Biosecurity system launched amid climate and invasive pest concerns

A new action plan to protect plants from pests and diseases has been published with the UK’s minister for biosecurity warning climate change has created a range of new risks for the country’s ongoing food supplies.

The plan has been predicted by Defra, in partnership with the Forestry Commission and the Scottish and Welsh Governments.

The Plant Biosecurity Strategy for Great Britain sets out a five-year vision for plant health, consisting of an action plan to secure national biosecurity, protect native species and drive economic growth. It positions the UK as a global leader in plant biosecurity, setting out our vision to create a new biosecurity regime and bio-secure plant supply chain, which will safeguard food security and help mitigate the effects of climate change. It comes following updated figures which show that plants provide an annual value of £15.7 billion to the United Kingdom.

Specific actions include expanding the Animal and Plant Health Agency’s Internet Trading Unit to step up monitoring of online retailers and social media sites for the trade of high-risk plant products, in order to stop potentially devastating pests and diseases from entering the country.

Minister for biosecurity, Lord Benyon said: “This landmark strategy sets out how we will protect Great Britain’s plants, with the government, industry and the public working together to tackle the risks posed by plant pests and diseases. In light of climate change, tackling these varied and mounting risks will be critical to maintaining our food security, as well as facilitating safe trade amidst a challenging economic backdrop.

“Today’s announcement demonstrates this Government’s ironclad commitment to protecting and restoring our natural environment for future generations, as we deliver on our tree planting targets and ambition to achieve net zero.”

The announcement comes ahead of the publication of the GB Invasive Non-Native Species (INNS) Strategy in early 2023. This will set out coordinated actions across society to prevent the arrival of new INNS and tackle the impacts of those established, enhancing biosecurity and minimising their environmental and economic impacts.

Leading scientists have welcomed the plan.

Professor Nick Talbot, executive director of The Sainsbury Laboratory in Norwich, said: “We welcome the recommendations outlined in the new biosecurity strategy. To protect Great Britain’s food security we need effective policies in place to not only reduce the spread of plant pests and disease, but also to ensure that our crops are prepared for emerging threats.

“We are particularly excited to see the focus on research and technology in Outcome 4 of the strategy which endeavours to build our plant health capability so that GB can keep pace with changing threats and be prepared for the future. There have been incredible advances in genomics in the last few decades which have revolutionized our understanding of plant health. We encourage the government to embrace these advances through genomic surveillance of plant pathogens and by using genetic technologies to develop more resilient and sustainable, disease resistant crops that don’t rely on agrochemicals.”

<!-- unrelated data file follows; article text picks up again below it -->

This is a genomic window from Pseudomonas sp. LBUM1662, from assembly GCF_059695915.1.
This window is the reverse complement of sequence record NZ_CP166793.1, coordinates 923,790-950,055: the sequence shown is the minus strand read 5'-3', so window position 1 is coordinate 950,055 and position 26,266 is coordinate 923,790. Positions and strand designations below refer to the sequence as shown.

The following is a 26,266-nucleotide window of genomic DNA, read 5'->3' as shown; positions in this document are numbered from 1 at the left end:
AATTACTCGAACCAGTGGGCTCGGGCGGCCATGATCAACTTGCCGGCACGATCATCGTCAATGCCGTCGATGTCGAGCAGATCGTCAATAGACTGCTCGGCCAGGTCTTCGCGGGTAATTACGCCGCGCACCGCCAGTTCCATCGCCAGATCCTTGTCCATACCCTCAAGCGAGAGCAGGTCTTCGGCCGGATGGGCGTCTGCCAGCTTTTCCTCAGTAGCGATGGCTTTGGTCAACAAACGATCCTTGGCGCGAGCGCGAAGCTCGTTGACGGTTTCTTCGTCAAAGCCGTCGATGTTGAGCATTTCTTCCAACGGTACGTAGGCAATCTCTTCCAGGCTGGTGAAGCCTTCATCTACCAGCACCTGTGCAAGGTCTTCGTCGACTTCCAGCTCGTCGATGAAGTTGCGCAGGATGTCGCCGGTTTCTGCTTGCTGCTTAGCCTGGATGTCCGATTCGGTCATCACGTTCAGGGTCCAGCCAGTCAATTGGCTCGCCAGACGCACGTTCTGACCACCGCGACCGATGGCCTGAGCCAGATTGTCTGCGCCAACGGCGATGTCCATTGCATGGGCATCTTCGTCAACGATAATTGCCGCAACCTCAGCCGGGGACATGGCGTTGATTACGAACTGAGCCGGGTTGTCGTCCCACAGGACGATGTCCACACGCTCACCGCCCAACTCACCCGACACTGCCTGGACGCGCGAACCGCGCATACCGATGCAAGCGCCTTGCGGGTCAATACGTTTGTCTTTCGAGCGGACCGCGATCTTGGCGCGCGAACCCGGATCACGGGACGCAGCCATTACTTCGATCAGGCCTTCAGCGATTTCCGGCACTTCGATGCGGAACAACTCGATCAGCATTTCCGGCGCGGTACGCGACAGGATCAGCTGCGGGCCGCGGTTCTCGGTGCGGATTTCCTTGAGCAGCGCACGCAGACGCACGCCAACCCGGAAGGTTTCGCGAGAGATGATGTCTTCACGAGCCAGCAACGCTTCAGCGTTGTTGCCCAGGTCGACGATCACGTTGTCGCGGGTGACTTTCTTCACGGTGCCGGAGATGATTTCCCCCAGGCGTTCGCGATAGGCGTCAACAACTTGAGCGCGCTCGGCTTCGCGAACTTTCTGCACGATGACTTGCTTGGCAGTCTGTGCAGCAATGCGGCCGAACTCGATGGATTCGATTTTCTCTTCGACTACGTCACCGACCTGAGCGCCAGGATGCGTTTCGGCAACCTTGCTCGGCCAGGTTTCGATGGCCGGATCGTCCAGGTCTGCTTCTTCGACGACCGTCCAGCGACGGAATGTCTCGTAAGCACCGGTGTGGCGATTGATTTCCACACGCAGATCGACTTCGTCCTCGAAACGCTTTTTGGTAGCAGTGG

Dr Alexey Mikaberidze, lecturer in Crop Protection, School of Agriculture, Policy and Development,  at the University of Reading, said the plans was welcomed but there was still a great deal more that needed to be understood around the risks.

“Plants are a key component of the Earth’s ecosystem,” he explained. “They provide us with oxygen, food, energy, medicine and building materials, they make our cities liveable by creating shade and opportunities for recreation, they have cultural and spiritual significance. According to the recent Global Plant Health Assessment conducted by about 100 scientists across the world, plant health is not in a good state worldwide and the UK is not an exception. Plant health in the UK is threatened by a range of pests and diseases, and tackling newly emerging threats is especially challenging. It is great to see that Defra’s new biosecurity strategy emphasises the importance of plant health and outlines concrete steps to reduce the rate of introduction of new pests and diseases into the UK, to manage their spread and to raise public awareness about plant health.

“Yet, to cause a damaging outbreak, a newly introduced pest or pathogen needs proliferate sufficiently to establish itself in a new location. This requires favourable environmental conditions or genetic adaptation. However, our understanding of processes responsible for pest/disease establishment remains rudimentary. Existing risk and horizon scanning approach underlying the UK Plant Health Risk Register, based on scientific literature and simple probabilistic calculations informed by expert opinions is extremely useful, and Defra’s commitment to boost these efforts in the new strategy is reassuring. But a more quantitative, systems level understanding of the processes that drive pest/disease establishment is needed to tackle emerging threats to plant health in a more effective and cost-efficient manner.”

Professor Sarah Gurr, professor of Molecular Plant Pathology, chair in Food Security, University of Exeter, added: “This initiative is very welcome. It comes at a time of heightened public awareness about the perils of pandemic disease, following the global COVID outbreak, and our need to focus now on the plight of plants to pests and pathogens. It also highlights the need to “grow” more plant scientists and for all to realise the need for heightened global food security. It will, however, need realistic funding to become attainable rather than aspirational.”

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